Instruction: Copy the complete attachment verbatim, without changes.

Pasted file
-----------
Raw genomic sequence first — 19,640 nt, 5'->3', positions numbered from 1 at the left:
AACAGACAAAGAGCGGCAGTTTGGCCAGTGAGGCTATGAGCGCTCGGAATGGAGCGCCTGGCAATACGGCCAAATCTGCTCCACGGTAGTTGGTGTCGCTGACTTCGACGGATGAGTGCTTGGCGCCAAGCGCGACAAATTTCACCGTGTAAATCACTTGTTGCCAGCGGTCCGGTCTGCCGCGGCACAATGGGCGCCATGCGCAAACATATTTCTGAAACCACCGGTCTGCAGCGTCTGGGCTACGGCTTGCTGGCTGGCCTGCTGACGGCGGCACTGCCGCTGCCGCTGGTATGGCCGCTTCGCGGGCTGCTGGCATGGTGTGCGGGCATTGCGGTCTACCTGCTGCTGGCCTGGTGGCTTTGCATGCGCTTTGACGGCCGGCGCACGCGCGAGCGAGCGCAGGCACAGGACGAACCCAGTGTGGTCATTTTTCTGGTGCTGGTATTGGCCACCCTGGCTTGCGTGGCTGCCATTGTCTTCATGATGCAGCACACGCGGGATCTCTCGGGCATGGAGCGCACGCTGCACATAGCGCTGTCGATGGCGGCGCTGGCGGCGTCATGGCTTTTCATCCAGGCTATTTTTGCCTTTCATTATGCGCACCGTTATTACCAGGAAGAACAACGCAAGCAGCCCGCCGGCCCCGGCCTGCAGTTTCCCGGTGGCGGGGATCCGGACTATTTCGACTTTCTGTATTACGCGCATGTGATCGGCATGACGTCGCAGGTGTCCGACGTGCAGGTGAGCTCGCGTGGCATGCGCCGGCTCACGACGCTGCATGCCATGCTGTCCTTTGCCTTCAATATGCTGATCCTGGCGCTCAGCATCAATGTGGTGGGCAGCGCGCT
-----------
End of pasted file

Raw genomic sequence first — 19,640 nt, 5'->3', positions numbered from 1 at the left:
AACAGACAAAGAGCGGCAGTTTGGCCAGTGAGGCTATGAGCGCTCGGAATGGAGCGCCTGGCAATACGGCCAAATCTGCTCCACGGTAGTTGGTGTCGCTGACTTCGACGGATGAGTGCTTGGCGCCAAGCGCGACAAATTTCACCGTGTAAATCACTTGTTGCCAGCGGTCCGGTCTGCCGCGGCACAATGGGCGCCATGCGCAAACATATTTCTGAAACCACCGGTCTGCAGCGTCTGGGCTACGGCTTGCTGGCTGGCCTGCTGACGGCGGCACTGCCGCTGCCGCTGGTATGGCCGCTTCGCGGGCTGCTGGCATGGTGTGCGGGCATTGCGGTCTACCTGCTGCTGGCCTGGTGGCTTTGCATGCGCTTTGACGGCCGGCGCACGCGCGAGCGAGCGCAGGCACAGGACGAACCCAGTGTGGTCATTTTTCTGGTGCTGGTATTGGCCACCCTGGCTTGCGTGGCTGCCATTGTCTTCATGATGCAGCACACGCGGGATCTCTCGGGCATGGAGCGCACGCTGCACATAGCGCTGTCGATGGCGGCGCTGGCGGCGTCATGGCTTTTCATCCAGGCTATTTTTGCCTTTCATTATGCGCACCGTTATTACCAGGAAGAACAACGCAAGCAGCCCGCCGGCCCCGGCCTGCAGTTTCCCGGTGGCGGGGATCCGGACTATTTCGACTTTCTGTATTACGCGCATGTGATCGGCATGACGTCGCAGGTGTCCGACGTGCAGGTGAGCTCGCGTGGCATGCGCCGGCTCACGACGCTGCATGCCATGCTGTCCTTTGCCTTCAATATGCTGATCCTGGCGCTCAGCATCAATGTGGTGGGCAGCGCGCT